The "Mother Shipton Meteorite" of March 1881 ~ A rare meteorite fell to Earth in Yorkshire on March 14, 1881, with "thunder-like" and "roaring" sounds announcing its arrival, heard far from its final resting place in Middlesbrough, with one report within 30 miles of Knaresborough. Its landing was witnessed by railway workers, who then recovered the stone.

There is an unusual mystery associated with this stone, which still resides in the Yorkshire Museum. Etched into the rock appears to some observers to be an eerie image reminiscent of a classic Mother Shipton drawing from long ago, something we will examine more later.

To my knowledge, the March 1881 Yorkshire meteorite has never before been associated with Mother Shipton or the prophecy of 1881. I believe I am the first to suggest that relationship.

But we will leave the intriguing mystery of the meteorite aside for now and briefly discuss what ELSE of significance occurred in 1881, not only in the United Kingdom, but throughout the Earth. Again, I refer you to the web site ShiptonProphecy.com for more detail, as well as many links to resources providing historical validation.

The Violent Windstorm of October 1881 ~ One of the worst windstorms in the history of the U.K. struck the region, associated with significant waves on the Thames (sinking at least one tugboat), the downing of 30,000 trees, as well as the deadly Eyemouth Disaster in Scotland.



The Haiphong Taiphoon of September 1881 ~ The #3 deadliest storm EVER in the recorded history of the Earth killed 300,000 in Vietnam.



The Georgia/South Carolina Hurricane of August 1881 ~ The #6 deadliest hurricane and #9 deadliest natural disaster ever to strike the U.S. killed 700 people and inflicted severe damage on coastal communities.

The Khios earthquake of April 1881 ~ This 7.3 magnitude earthquake killed almost 8000 people near Turkey.

The Indian earthquake of December 1881 ~ This 7.9 magnitude earthquake was a precursor to the great Indonesian/Indian earthquake and tsunami of 2005.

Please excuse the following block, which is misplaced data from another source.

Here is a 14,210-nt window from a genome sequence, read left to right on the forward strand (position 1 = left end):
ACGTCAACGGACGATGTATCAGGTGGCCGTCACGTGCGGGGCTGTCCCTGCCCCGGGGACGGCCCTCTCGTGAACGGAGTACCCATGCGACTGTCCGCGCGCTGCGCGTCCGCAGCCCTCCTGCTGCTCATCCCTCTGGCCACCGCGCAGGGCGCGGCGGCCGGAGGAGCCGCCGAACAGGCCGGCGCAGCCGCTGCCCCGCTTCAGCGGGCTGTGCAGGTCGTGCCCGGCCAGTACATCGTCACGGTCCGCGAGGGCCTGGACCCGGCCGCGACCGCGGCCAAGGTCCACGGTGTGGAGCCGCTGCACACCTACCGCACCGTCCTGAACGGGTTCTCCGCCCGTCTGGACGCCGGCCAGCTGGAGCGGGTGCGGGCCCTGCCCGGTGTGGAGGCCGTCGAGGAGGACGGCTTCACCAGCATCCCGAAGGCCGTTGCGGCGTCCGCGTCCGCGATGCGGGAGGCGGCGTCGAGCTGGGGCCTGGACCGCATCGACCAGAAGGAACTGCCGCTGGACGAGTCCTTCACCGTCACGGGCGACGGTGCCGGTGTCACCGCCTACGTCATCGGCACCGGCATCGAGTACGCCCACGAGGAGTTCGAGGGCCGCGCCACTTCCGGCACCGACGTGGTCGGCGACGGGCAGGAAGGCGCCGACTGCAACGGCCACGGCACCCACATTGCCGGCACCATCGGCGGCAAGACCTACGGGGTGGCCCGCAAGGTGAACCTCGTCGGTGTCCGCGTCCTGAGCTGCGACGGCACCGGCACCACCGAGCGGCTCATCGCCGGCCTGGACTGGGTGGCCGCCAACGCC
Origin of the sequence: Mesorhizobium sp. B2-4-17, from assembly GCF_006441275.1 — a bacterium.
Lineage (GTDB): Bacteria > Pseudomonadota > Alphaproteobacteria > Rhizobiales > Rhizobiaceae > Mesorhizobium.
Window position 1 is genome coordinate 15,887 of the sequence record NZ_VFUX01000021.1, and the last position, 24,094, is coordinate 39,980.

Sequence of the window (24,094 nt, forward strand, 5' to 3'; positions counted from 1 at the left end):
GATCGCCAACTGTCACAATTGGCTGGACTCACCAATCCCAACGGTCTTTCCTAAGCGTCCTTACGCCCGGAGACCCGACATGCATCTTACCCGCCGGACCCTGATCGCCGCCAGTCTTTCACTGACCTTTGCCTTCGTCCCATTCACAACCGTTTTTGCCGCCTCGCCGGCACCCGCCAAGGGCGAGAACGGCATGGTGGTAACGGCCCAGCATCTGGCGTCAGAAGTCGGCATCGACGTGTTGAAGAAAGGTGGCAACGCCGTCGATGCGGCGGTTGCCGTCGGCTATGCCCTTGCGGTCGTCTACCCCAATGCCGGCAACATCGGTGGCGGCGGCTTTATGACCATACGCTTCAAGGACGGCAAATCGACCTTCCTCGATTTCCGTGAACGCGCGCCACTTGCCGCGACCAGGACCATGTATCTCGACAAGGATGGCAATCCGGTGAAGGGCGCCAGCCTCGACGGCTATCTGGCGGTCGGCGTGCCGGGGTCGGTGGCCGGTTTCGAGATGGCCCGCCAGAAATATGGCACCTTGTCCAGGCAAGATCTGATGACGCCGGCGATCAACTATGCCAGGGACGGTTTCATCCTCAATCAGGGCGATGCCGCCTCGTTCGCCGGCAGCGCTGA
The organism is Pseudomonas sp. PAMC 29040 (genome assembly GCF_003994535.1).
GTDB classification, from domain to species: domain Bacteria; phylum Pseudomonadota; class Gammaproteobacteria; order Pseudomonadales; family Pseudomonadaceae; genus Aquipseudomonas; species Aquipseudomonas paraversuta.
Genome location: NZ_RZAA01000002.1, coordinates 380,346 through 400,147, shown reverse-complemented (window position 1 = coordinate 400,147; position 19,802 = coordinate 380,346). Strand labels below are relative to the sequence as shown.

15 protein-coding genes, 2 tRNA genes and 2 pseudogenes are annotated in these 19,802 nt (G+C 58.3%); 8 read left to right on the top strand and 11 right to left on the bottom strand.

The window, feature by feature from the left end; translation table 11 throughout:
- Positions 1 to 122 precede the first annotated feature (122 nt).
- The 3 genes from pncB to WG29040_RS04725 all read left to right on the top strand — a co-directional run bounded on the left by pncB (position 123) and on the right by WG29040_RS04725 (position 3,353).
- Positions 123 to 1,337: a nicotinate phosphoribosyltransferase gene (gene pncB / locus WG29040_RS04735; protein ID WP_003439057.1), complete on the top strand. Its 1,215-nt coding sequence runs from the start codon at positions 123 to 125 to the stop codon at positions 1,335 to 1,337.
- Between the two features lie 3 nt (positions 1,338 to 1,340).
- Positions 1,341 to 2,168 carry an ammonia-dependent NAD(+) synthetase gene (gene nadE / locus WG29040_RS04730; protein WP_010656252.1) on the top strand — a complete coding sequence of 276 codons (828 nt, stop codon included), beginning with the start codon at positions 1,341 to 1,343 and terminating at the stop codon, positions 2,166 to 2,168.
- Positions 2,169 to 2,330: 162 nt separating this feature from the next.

The "Great Comet" of May 1881 ~ A very visible comet appeared in the Southern Hemisphere.

As I justify on the web site, just for good measure, I am listing a few events occurring in the vicinity of 1881, given the inexact nature of remote visionary experiences and the extreme severity of these events.

The Great Bombay Cyclone of June 1882 ~ The huge waves associated with this storm killed 100,000 people.

The "Great Comet" of September 1882 ~ This comet is still considered "perhaps the brightest comet that has ever been seen", bright enough to be seen in the daytime sky next to the sun.

The Eruption of Krakatau (aka Krakatoa) in May 1883 ~ Though a year and a half beyond 1881, this eruption is considered one of the most cataclysmic events ever to strike the Earth in recorded human history, resulting in huge tsunamis, disastrous pyroclastic flows and ash clouds, impacting the weather world-wide for a significant period afterwards.

I believe that all of these events present a case at the very least strong enough to convey that the period starting with 1881 was a time of significant Earth events, events powerful enough to attract the attention of a remote visionary, who might indeed interpret their appearance as "the end of the world". We may never know if it was Mother Shipton or Charles Hindley (or even someone else lost in history) who first surfaced this date. Some may insist it was no more than a "lucky guess" or a big "coincidence".

I personally was astounded to find as many disastrous events as I did, far more than I expected and of much greater severity, and I wouldn't be at all surprised if a few more surface over time. I did ignore a couple here and there near to 1881 which I may mention in the future - events such as a particularly severe tornado and huge hail stones reported by some to be 17 inches in diameter in Iowa in June 1882 (but that report is also disputed by others). Hail is actually significant in relation to another alleged Mother Shipton prophecy, something I will discuss in the future.